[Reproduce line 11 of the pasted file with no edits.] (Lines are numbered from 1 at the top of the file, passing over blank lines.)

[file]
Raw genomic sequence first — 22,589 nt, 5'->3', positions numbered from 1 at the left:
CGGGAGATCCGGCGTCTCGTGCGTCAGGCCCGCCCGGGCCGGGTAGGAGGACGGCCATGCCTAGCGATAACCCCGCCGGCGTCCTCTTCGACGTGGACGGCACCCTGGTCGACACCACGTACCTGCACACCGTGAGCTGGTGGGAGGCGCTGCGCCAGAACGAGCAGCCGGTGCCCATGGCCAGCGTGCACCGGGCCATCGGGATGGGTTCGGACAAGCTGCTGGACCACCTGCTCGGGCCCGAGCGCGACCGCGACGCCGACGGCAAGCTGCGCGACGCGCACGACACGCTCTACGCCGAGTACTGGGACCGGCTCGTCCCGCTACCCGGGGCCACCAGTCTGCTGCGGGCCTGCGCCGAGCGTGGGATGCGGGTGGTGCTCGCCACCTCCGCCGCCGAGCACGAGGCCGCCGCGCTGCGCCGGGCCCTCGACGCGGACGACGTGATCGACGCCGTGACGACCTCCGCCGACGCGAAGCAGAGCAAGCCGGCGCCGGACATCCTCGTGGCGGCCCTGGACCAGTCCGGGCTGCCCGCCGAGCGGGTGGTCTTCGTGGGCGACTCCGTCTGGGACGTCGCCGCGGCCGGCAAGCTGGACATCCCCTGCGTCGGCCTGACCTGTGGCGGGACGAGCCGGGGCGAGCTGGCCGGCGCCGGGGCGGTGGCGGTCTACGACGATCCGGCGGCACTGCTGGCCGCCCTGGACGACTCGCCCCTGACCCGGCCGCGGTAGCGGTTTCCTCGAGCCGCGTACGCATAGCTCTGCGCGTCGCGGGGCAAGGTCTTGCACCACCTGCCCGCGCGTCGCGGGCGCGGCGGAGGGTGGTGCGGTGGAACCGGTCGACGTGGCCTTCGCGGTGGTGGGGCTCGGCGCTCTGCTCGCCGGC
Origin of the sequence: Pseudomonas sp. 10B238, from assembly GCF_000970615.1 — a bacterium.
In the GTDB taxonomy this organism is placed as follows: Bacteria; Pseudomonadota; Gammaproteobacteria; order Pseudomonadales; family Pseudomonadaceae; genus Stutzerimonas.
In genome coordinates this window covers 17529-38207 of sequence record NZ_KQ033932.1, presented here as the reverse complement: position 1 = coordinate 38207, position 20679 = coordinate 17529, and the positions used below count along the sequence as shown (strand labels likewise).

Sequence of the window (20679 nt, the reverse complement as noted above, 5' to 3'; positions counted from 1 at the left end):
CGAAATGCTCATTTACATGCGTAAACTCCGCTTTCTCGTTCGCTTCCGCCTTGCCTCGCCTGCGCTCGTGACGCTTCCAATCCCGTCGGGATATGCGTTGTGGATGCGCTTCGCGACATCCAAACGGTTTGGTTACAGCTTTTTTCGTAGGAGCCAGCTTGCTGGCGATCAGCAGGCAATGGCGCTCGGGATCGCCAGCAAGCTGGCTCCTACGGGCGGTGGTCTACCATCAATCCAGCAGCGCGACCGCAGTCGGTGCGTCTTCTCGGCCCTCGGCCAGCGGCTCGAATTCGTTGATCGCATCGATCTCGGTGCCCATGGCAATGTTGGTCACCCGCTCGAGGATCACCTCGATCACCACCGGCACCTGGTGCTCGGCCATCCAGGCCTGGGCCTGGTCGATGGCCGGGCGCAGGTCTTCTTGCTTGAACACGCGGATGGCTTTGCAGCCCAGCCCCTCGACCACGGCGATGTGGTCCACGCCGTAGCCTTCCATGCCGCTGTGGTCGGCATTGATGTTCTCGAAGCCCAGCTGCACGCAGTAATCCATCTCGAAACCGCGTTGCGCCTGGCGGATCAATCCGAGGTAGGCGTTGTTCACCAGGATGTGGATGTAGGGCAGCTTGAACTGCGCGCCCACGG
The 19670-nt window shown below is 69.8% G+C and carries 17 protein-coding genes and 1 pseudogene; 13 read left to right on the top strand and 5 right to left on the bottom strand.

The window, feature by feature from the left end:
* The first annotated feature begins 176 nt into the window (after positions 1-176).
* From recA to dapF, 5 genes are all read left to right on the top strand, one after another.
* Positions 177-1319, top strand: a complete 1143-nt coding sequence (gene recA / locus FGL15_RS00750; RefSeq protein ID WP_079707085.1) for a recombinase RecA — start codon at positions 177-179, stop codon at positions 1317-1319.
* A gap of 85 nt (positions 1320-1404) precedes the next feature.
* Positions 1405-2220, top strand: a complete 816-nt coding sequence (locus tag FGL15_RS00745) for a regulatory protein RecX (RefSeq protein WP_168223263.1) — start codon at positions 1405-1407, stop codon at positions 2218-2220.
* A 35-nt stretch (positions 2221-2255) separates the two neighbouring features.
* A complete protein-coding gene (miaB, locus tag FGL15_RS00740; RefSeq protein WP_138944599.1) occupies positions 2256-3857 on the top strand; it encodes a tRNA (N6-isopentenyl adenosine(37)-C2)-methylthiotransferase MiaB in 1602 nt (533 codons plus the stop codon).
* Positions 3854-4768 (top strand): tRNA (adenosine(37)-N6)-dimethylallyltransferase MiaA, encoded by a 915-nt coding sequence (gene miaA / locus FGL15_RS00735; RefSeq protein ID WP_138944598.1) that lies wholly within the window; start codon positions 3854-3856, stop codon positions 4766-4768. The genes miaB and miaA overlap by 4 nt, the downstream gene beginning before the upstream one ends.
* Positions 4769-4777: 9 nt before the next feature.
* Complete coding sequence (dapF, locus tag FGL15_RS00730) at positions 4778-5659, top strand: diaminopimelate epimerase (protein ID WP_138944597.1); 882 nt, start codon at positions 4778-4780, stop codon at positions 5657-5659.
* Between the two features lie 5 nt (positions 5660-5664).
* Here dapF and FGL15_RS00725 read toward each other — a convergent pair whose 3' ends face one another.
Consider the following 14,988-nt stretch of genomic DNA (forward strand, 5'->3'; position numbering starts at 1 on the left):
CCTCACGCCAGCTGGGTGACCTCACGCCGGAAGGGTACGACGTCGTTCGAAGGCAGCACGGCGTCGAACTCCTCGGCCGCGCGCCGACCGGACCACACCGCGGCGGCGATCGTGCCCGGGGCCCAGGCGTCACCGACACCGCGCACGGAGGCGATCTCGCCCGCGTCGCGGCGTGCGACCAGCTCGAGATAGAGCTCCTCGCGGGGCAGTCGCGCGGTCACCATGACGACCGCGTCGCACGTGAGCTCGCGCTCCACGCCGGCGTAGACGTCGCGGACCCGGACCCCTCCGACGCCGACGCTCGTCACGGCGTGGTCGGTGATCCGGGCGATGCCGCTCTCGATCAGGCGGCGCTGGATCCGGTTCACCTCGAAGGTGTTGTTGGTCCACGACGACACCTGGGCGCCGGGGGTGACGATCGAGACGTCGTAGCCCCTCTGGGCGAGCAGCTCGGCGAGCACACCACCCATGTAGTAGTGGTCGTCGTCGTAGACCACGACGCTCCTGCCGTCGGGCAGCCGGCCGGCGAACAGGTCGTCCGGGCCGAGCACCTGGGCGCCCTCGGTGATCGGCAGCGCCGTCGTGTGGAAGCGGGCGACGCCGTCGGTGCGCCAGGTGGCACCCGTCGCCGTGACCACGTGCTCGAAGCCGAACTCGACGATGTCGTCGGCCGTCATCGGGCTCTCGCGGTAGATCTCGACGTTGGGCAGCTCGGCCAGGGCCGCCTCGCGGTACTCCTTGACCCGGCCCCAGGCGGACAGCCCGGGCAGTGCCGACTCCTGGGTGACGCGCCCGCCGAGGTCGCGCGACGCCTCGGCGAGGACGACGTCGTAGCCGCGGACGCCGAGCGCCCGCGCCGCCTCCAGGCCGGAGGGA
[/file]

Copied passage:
* From recA to dapF, 5 genes are all read left to right on the top strand, one after another.